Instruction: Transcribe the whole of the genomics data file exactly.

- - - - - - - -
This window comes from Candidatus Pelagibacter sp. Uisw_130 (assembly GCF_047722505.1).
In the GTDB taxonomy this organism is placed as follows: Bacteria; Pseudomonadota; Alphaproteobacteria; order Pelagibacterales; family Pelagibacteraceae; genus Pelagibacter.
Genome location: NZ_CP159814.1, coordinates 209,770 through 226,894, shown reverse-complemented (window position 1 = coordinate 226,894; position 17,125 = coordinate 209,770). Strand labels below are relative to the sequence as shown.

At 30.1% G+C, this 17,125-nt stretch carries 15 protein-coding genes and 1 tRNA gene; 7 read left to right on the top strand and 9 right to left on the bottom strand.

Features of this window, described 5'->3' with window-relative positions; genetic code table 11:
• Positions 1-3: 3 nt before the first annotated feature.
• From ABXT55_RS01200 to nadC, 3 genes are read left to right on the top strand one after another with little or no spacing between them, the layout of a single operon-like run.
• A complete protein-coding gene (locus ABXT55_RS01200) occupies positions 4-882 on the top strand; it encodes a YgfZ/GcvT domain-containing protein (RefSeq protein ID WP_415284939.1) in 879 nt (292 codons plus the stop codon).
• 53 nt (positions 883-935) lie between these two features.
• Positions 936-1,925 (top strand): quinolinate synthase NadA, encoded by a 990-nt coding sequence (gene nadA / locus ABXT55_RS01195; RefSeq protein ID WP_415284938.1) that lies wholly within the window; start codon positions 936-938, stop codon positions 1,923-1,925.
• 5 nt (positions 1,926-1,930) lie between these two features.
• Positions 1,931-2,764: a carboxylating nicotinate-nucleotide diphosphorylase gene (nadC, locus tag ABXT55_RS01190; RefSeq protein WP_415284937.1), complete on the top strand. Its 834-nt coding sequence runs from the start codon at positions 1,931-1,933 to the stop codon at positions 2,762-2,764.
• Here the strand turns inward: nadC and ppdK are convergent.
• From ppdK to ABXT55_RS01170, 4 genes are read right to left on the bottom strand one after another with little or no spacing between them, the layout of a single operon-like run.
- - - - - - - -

This window comes from Candidatus Pelagibacter sp. Uisw_130 (assembly GCF_047722505.1).
In the GTDB taxonomy this organism is placed as follows: Bacteria; Pseudomonadota; Alphaproteobacteria; order Pelagibacterales; family Pelagibacteraceae; genus Pelagibacter.
Genome location: NZ_CP159814.1, coordinates 209,770 through 226,894, shown reverse-complemented (window position 1 = coordinate 226,894; position 17,125 = coordinate 209,770). Strand labels below are relative to the sequence as shown.

At 30.1% G+C, this 17,125-nt stretch carries 15 protein-coding genes and 1 tRNA gene; 7 read left to right on the top strand and 9 right to left on the bottom strand.

Features of this window, described 5'->3' with window-relative positions; genetic code table 11:
• Positions 1-3: 3 nt before the first annotated feature.
• From ABXT55_RS01200 to nadC, 3 genes are read left to right on the top strand one after another with little or no spacing between them, the layout of a single operon-like run.
• A complete protein-coding gene (locus ABXT55_RS01200) occupies positions 4-882 on the top strand; it encodes a YgfZ/GcvT domain-containing protein (RefSeq protein ID WP_415284939.1) in 879 nt (292 codons plus the stop codon).
• 53 nt (positions 883-935) lie between these two features.
• Positions 936-1,925 (top strand): quinolinate synthase NadA, encoded by a 990-nt coding sequence (gene nadA / locus ABXT55_RS01195; RefSeq protein ID WP_415284938.1) that lies wholly within the window; start codon positions 936-938, stop codon positions 1,923-1,925.
• 5 nt (positions 1,926-1,930) lie between these two features.
• Positions 1,931-2,764: a carboxylating nicotinate-nucleotide diphosphorylase gene (nadC, locus tag ABXT55_RS01190; RefSeq protein WP_415284937.1), complete on the top strand. Its 834-nt coding sequence runs from the start codon at positions 1,931-1,933 to the stop codon at positions 2,762-2,764.
• Here the strand turns inward: nadC and ppdK are convergent.
• From ppdK to ABXT55_RS01170, 4 genes are read right to left on the bottom strand one after another with little or no spacing between them, the layout of a single operon-like run.